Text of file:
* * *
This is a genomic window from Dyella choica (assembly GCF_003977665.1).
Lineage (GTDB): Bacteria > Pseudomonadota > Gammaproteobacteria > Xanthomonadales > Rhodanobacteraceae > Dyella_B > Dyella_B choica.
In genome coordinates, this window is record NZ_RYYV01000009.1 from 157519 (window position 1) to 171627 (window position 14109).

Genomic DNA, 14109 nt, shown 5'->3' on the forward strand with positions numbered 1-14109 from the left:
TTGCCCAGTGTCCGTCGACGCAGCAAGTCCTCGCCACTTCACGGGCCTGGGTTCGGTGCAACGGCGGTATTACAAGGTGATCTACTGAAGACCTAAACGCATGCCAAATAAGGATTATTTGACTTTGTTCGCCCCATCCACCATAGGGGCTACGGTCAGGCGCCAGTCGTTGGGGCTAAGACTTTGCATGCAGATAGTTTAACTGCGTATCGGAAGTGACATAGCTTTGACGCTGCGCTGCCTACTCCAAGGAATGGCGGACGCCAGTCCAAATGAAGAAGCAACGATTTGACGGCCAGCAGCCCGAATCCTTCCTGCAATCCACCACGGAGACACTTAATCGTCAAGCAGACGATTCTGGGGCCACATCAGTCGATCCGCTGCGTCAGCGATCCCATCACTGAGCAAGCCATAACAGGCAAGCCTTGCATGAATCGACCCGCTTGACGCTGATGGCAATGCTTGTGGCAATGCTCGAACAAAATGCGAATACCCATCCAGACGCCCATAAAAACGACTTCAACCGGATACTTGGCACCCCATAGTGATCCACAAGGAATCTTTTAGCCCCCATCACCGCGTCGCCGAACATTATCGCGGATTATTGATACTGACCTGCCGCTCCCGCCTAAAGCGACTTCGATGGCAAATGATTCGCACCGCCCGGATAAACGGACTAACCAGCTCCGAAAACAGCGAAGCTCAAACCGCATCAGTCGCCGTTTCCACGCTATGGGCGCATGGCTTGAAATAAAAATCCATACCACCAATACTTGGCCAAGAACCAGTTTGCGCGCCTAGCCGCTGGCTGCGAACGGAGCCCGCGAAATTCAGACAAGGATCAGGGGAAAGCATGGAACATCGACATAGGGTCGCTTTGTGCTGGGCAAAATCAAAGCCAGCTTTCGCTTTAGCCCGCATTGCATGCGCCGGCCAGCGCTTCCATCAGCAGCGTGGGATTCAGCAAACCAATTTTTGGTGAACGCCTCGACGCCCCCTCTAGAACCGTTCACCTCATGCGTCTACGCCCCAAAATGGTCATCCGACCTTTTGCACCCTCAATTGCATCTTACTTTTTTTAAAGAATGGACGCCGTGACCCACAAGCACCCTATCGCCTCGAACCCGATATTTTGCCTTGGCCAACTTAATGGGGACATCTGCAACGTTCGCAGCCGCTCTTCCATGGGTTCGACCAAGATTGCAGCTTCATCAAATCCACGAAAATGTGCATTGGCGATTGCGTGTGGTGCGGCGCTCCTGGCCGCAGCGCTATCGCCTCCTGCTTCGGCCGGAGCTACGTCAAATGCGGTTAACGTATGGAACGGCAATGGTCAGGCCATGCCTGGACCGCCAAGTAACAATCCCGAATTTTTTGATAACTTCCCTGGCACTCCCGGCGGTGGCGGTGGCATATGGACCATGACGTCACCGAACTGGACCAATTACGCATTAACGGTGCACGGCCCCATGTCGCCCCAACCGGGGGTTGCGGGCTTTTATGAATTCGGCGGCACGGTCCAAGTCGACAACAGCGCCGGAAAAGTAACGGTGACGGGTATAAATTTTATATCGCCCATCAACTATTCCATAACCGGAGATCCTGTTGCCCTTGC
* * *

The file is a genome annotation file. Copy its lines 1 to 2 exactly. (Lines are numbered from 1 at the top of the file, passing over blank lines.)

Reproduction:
This is a genomic window from Dyella choica (assembly GCF_003977665.1).
Lineage (GTDB): Bacteria > Pseudomonadota > Gammaproteobacteria > Xanthomonadales > Rhodanobacteraceae > Dyella_B > Dyella_B choica.